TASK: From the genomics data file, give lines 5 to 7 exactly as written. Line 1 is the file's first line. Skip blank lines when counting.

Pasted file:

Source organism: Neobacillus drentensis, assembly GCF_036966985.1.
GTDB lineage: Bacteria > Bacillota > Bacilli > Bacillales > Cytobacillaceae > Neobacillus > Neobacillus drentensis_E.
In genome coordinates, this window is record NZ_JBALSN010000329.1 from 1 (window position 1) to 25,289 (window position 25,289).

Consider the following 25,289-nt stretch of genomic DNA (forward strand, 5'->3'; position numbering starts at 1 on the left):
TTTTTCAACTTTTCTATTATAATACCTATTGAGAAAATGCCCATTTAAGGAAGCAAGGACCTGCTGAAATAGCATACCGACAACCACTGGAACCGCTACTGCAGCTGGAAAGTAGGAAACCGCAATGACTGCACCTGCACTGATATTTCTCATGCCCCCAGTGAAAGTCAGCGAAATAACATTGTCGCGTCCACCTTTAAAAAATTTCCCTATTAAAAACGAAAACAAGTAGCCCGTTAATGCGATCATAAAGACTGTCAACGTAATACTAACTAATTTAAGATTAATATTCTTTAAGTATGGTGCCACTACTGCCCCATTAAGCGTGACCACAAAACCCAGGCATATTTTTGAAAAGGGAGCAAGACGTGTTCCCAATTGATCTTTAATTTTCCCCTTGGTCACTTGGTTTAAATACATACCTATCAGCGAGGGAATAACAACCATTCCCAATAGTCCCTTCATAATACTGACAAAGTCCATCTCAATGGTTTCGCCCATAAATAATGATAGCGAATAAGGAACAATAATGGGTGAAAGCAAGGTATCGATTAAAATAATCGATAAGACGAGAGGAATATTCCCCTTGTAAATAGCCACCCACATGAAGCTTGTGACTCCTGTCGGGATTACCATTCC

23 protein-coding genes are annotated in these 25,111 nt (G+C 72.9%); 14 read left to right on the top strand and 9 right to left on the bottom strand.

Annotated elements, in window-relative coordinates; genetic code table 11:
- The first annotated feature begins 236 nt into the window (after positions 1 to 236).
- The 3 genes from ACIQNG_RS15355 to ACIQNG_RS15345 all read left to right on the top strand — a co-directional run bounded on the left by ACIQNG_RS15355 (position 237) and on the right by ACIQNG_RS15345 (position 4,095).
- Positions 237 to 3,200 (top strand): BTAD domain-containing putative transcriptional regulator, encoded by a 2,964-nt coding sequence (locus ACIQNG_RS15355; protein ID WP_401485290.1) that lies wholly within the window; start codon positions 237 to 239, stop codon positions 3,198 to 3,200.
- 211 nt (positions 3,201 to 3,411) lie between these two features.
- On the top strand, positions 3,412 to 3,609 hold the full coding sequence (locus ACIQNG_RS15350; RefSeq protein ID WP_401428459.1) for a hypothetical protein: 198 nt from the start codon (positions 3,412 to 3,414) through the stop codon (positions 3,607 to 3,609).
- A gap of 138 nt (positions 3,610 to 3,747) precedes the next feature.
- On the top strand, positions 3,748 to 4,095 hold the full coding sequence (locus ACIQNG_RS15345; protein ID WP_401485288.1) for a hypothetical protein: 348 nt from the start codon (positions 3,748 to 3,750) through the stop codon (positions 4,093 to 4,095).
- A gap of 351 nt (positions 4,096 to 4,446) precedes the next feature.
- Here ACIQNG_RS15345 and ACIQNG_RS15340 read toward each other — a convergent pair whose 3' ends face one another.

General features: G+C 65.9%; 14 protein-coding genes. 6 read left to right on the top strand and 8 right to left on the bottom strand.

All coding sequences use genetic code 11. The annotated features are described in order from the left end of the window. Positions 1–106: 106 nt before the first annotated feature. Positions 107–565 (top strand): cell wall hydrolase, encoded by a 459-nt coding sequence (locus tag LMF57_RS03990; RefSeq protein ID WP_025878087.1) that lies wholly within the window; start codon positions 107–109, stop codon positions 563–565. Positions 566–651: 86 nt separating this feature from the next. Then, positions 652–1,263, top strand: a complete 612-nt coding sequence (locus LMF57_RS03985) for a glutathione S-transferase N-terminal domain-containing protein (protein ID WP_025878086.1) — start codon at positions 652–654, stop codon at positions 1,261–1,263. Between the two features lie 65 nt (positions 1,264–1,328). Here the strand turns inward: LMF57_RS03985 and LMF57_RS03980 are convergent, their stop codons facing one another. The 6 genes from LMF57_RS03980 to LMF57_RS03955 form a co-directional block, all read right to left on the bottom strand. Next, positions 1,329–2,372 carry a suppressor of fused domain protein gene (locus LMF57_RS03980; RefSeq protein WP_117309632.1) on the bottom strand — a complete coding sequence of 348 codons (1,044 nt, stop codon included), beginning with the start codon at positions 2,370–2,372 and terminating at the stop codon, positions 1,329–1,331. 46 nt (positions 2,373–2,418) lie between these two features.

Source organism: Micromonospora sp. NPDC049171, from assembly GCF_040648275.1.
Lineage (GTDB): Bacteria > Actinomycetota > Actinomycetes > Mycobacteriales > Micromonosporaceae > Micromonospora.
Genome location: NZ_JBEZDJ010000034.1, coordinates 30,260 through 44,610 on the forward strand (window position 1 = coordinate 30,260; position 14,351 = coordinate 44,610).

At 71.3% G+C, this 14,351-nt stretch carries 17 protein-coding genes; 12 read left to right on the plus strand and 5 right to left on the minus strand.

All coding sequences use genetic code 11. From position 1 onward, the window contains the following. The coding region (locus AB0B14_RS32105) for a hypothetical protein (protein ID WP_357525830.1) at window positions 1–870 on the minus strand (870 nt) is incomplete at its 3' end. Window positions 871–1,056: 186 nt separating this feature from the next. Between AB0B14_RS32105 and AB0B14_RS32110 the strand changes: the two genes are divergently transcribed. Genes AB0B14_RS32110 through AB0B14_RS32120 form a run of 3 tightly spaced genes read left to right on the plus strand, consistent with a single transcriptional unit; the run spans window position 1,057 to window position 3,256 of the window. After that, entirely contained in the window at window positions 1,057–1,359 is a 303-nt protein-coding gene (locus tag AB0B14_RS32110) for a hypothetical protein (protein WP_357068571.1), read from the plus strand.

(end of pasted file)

TTTTTCAACTTTTCTATTATAATACCTATTGAGAAAATGCCCATTTAAGGAAGCAAGGACCTGCTGAAATAGCATACCGACAACCACTGGAACCGCTACTGCAGCTGGAAAGTAGGAAACCGCAATGACTGCACCTGCACTGATATTTCTCATGCCCCCAGTGAAAGTCAGCGAAATAACATTGTCGCGTCCACCTTTAAAAAATTTCCCTATTAAAAACGAAAACAAGTAGCCCGTTAATGCGATCATAAAGACTGTCAACGTAATACTAACTAATTTAAGATTAATATTCTTTAAGTATGGTGCCACTACTGCCCCATTAAGCGTGACCACAAAACCCAGGCATATTTTTGAAAAGGGAGCAAGACGTGTTCCCAATTGATCTTTAATTTTCCCCTTGGTCACTTGGTTTAAATACATACCTATCAGCGAGGGAATAACAACCATTCCCAATAGTCCCTTCATAATACTGACAAAGTCCATCTCAATGGTTTCGCCCATAAATAATGATAGCGAATAAGGAACAATAATGGGTGAAAGCAAGGTATCGATTAAAATAATCGATAAGACGAGAGGAATATTCCCCTTGTAAATAGCCACCCACATGAAGCTTGTGACTCCTGTCGGGATTACCATTCC

23 protein-coding genes are annotated in these 25,111 nt (G+C 72.9%); 14 read left to right on the top strand and 9 right to left on the bottom strand.

Annotated elements, in window-relative coordinates; genetic code table 11: